A white gunman on Saturday killed three Black people at a Dollar General in Jacksonville, Florida — after he’d been chased from the campus of nearby Edward Waters University.
But the historically Black school is much more than a stop on the way to the site of a murderous rampage: Edward Waters looms large in Jacksonville because it’s nourished the city’s Black community for more than 150 years.
“Let me say for the record that this white supremacist presence at EWU didn’t happen by mere happenstance,” University President A. Zachary Faison Jr. said at a press conference on Monday. “He well knew where he was and what signal and message he might send had he been successful in his aim to commit this heinous act at the bastion and birthplace of Black higher education in this state.”
Jacksonville native Abel Bartley, a history professor at Clemson University in South Carolina, echoed some of these sentiments, and he told Capital B that the significance of the Florida HBCU has never been lost on him.
“My oldest brother went to Edward Waters, and his wife also went to Edward Waters. I knew that it was the college for African Americans in the city,” said Bartley, author of the 2000 book, Keeping the Faith: Race, Politics, and Social Development in Jacksonville, Florida, 1940-1970. “The symbolism of a Black person being called a professor, [of Black] people with advanced degrees, [of] teaching, [of] having all of that, is impressive. We didn’t see a lot of that.”
Jacksonville Sheriff T.K. Waters said at a press conference on Monday that he doesn’t believe that the university was the intended target for the shooting.
“Based off what we saw: him stopping off at the Family Dollar and working at a Dollar Tree previously and then him going to Dollar General, that was his intent the whole time,” Waters said. “Why that store? Still hard to tell.”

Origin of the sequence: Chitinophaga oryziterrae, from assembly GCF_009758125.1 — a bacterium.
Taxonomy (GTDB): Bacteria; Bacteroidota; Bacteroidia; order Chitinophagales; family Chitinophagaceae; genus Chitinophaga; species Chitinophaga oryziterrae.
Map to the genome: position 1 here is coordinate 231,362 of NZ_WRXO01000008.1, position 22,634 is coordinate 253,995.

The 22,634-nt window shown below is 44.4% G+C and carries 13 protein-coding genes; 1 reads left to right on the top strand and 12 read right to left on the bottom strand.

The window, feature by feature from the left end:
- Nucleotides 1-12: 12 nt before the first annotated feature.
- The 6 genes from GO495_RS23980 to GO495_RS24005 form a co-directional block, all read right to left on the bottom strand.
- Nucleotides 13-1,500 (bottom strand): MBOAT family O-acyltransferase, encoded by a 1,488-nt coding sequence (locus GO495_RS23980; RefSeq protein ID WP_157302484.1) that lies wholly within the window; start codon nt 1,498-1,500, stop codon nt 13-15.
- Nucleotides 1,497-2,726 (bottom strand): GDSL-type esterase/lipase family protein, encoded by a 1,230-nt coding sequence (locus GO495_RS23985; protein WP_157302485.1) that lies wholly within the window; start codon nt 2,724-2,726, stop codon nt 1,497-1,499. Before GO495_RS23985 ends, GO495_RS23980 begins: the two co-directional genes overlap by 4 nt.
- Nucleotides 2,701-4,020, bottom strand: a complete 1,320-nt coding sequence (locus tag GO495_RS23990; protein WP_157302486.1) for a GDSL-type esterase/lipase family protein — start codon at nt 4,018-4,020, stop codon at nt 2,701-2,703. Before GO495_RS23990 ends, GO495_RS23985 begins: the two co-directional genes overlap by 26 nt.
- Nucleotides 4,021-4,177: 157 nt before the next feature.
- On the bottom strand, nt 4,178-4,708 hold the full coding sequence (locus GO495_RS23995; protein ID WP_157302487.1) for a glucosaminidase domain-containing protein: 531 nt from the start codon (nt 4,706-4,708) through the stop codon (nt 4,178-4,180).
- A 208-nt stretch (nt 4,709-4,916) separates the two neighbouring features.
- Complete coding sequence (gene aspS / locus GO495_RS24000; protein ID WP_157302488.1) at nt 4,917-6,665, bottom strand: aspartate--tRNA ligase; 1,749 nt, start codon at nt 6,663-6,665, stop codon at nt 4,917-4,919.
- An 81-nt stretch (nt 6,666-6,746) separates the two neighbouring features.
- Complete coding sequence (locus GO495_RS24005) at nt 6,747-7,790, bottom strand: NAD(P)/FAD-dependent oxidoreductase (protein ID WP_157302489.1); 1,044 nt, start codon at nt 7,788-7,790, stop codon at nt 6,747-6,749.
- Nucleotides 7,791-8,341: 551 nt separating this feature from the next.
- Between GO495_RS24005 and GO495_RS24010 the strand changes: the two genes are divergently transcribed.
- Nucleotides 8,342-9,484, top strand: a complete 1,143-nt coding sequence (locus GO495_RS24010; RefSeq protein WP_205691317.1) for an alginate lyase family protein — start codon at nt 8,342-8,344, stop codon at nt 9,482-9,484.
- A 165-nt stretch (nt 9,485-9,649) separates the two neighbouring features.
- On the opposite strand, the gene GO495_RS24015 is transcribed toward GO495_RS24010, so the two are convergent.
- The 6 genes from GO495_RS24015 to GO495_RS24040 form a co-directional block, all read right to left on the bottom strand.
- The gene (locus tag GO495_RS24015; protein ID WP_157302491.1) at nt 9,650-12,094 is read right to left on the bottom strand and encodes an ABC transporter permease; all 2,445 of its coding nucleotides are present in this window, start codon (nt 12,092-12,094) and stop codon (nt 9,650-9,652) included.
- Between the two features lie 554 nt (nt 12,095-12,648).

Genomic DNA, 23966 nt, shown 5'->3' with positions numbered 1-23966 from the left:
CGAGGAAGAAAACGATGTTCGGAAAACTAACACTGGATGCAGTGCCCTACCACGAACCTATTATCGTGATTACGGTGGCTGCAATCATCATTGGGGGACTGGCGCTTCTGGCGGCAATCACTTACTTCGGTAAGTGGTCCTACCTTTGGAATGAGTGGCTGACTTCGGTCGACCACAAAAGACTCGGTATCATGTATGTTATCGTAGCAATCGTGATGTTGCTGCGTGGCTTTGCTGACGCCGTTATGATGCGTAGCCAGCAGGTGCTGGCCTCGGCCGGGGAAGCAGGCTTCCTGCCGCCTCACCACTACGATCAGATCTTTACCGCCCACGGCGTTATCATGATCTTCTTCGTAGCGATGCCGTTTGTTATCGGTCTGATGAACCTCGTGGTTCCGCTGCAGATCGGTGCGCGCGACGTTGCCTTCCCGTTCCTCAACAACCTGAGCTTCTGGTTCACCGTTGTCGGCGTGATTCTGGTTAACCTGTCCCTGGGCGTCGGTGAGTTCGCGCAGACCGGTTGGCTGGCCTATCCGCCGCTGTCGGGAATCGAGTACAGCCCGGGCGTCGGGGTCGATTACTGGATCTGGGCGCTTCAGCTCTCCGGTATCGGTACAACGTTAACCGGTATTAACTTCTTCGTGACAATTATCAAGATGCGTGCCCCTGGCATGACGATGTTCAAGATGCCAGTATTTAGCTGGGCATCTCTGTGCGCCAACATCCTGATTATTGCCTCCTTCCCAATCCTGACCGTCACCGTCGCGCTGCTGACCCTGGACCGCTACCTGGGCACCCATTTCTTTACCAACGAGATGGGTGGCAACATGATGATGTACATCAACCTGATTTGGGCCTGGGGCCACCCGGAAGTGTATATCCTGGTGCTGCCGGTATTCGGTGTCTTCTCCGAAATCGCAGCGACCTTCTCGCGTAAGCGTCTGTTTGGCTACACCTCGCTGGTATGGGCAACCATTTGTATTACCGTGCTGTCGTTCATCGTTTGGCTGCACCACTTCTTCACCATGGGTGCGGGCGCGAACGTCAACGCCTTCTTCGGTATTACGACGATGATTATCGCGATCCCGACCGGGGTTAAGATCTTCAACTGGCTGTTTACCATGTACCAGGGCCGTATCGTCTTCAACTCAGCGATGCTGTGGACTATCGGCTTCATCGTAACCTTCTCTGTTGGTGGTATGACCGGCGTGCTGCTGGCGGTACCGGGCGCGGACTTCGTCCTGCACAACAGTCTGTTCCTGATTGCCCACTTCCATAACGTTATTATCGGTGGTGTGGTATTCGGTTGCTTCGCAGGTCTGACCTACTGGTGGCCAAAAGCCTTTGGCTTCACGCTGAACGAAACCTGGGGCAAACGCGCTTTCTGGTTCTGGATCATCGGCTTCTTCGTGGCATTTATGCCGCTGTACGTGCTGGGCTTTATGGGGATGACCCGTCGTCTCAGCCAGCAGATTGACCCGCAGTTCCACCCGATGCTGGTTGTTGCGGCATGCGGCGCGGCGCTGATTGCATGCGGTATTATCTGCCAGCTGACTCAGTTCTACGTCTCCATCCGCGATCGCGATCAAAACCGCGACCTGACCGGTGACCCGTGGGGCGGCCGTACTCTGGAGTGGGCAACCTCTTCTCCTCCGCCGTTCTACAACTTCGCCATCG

Founded by members of the African Methodist Episcopal Church in 1866, a year after the Civil War ended, Edward Waters is the oldest HBCU in Florida.
Initially, the school was named Brown Theological Institute by the Rev. William G. Steward, the state’s first AME pastor, and it was seen as a means of educating newly freed Black people.
“Edward Waters was a project of the African Methodist Episcopal Church,” David Jamison, a history professor at Edward Waters and a board member of the Jacksonville Historical Society, told WJAX-TV in 2022. “It was a teachers’ college, and the idea is if we can train people to teach, then that will sort of start the next generation of the Black community here in Jacksonville. So, they were going to educate these people who would have been educated if it had been legal.”
Edward Waters has undergone a number of name changes over the course of its history. In the 1870s, beleaguered by financial difficulties, it shut down. It reopened in 1883, going by East Florida Conference High School and then later by East Florida Scientific and Divinity High School.